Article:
Amazon's Kindle 2: The Technologizer Review

Meet an e-reader that's more lovable and less frustrating than its predecessor.

By  |  Tuesday, February 24, 2009 at 6:10 pm

Amazon Kindle 2A really good idea with some clever touches and multiple obvious flaws. That was the critical consensus on’s original Kindle e-book reader when it debuted in November of 2007–here’s my review–and it left the kingpin of online retailers with a pretty obvious to-do list for the second-generation Kindle.

That new and improved model–the $359 Kindle 2–is here, and it’s rife with evidence that Amazon was paying attention. Critics said the first one was chunky and homely; the 2009 model is both thinner and slicker. You only needed to use the Kindle 1 for a few minutes to discover that it was way too easy to press its page-turning buttons by mistake and unwittingly fast-forward through a book; with the Kindle 2, accidents are far less likely to happen. Many people panned the first version’s odd split keyboard for being weird, or argued that the gadget shouldn’t have a keyboard at all; the new one keeps the keyboard, but it’s no longer distractingly peculiar.

Just as important, Amazon has kept just about everything that wasn’t broken in the original Kindle–most notably its superb wireless book delivery, which sends your purchases so quickly and seamlessly that stocking up on e-books is irresistable. (The wireless capability involves no service cost, and books tend to cost much less than hardcovers, helping to compensate over time for the gadget’s initial cost.) Amazon now offers almost a quarter-million books, plus magazines, newspapers, and blogs; it’s still a bit of a gamble whether any particular item you’re looking for will be available in Kindle format, but your odds are far better than with any other e-book option (including Sony’s Reader).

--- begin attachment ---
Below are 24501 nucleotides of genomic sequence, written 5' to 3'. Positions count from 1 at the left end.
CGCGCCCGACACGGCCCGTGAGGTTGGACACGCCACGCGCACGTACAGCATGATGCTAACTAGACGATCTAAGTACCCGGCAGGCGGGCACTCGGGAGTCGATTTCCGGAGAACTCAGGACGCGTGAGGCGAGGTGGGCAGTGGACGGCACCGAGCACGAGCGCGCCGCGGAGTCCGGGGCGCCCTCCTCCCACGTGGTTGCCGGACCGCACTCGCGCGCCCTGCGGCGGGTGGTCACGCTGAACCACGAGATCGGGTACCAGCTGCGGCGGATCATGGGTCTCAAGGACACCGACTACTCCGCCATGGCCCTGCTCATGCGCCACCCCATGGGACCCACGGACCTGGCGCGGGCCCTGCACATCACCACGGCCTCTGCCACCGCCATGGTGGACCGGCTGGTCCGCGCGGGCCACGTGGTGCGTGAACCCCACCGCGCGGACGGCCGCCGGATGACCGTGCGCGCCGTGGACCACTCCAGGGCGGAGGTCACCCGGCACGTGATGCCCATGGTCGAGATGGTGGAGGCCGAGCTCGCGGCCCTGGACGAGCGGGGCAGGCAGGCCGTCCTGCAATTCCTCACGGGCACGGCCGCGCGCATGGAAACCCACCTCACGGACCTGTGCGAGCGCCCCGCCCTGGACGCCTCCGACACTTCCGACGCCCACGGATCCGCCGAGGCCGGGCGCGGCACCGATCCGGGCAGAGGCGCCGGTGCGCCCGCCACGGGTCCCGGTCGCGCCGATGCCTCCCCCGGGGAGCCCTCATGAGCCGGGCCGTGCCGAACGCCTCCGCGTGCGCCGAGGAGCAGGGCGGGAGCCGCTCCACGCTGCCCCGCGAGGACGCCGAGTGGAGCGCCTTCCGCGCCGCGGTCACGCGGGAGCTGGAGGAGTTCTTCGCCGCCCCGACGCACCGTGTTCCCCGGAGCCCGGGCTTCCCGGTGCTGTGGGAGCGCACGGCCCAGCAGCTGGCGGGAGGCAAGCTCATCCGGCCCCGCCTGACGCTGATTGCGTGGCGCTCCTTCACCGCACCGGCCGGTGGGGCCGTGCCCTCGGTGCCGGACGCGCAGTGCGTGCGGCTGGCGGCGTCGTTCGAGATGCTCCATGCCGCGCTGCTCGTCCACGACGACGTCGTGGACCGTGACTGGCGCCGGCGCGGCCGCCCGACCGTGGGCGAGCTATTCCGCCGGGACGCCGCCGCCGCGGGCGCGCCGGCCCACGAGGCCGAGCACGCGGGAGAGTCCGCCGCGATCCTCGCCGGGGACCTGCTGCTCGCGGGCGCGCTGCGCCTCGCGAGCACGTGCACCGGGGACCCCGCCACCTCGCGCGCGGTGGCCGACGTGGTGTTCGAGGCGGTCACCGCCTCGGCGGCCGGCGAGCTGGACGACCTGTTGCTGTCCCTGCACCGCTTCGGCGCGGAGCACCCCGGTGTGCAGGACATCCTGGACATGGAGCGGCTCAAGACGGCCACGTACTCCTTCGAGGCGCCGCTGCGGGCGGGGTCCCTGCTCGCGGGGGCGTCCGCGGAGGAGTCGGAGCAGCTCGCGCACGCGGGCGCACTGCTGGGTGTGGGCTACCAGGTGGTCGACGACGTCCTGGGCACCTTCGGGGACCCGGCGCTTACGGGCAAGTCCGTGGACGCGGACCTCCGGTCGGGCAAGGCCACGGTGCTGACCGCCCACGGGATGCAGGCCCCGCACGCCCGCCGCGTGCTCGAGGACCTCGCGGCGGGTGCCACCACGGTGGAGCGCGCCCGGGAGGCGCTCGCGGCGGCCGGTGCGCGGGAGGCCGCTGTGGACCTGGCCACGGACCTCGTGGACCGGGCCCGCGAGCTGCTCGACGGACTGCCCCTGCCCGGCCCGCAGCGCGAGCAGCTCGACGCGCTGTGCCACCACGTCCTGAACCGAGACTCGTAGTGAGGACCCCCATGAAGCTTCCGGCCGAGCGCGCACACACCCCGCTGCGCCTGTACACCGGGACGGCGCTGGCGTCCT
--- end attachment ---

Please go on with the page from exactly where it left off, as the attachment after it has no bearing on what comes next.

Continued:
Order a Kindle 2, and you’ll get a compact shipping box (smaller than the ones most of my Amazon dead-tree books come in) that contains the device, an instruction manual, and a power cord:

Kindle 2 Unboxing

The AC adapter is an improvement on the one that came with the first-generation Kindle; the power plug is more trim and wall-friendly, and you can pop it off to use the cable as a USB charger. On the other hand, the first Kindle came with a cover and the new one doesn’t. But given how woefully inadequate the first one was–it tended to slip off if the device was jostled inside my briefcase–that’s not a huge omission. Still, I’d be inclined to buy one of the optional covers Amazon hawks (starting at $25) to ensure that my Kindle 2 didn’t get roughed up in transit, and hope that they improve on the original cover’s design.

The Kindle 2 retains a familial resemblance to its predecessor, but nearly every specific detail of its design is different. Here are front, back, and side views of the two Kindles–that’s the new guy on the right:

Kindle Front

Kindle Backs

Kindle Sides